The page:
1. William Bechtel (2005). Explanation: A Mechanist Alternative. Studies in History and Philosophy of Biol and Biomed Sci 36 (2):421--441.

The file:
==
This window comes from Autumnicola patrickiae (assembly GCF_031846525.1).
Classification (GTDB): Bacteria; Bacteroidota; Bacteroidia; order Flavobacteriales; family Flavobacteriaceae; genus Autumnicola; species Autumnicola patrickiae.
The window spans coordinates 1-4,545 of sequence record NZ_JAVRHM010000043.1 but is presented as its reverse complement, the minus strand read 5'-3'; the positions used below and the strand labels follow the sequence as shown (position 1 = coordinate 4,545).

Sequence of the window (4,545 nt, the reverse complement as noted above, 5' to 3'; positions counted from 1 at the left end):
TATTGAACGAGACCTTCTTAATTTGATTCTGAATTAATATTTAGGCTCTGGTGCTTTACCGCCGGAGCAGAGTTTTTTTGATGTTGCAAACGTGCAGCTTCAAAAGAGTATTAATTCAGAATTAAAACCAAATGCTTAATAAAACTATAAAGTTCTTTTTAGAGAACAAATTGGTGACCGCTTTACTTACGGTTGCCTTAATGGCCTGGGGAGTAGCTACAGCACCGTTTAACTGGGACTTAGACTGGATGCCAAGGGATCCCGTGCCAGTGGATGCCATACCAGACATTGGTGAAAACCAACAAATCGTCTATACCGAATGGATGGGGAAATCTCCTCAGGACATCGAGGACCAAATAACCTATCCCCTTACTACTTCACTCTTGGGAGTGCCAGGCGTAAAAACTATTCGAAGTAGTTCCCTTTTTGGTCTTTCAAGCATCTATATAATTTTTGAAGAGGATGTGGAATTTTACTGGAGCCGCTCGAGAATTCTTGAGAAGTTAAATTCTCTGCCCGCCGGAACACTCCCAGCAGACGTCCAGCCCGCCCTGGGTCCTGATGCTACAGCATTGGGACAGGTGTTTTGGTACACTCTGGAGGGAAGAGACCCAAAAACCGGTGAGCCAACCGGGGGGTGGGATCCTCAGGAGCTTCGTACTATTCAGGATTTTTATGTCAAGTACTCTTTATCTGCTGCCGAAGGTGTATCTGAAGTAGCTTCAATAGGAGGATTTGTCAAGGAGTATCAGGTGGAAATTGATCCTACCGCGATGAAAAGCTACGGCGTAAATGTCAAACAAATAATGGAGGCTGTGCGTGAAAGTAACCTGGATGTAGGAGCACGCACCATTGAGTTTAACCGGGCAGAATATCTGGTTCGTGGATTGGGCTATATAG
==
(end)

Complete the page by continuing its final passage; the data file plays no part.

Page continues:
Explanations in the life sciences frequently involve presenting a model of the mechanism taken to be responsible for a given phenomenon. Such explanations depart in numerous ways from nomological explanations commonly presented in philosophy of science. This paper focuses on three sorts of differences. First, scientists who develop mechanistic explanations are not limited to linguistic representations and logical inference; they frequently employ dia- grams to characterize mechanisms and simulations to reason about them. Thus, the epistemic resources for presenting mechanistic explanations (...)
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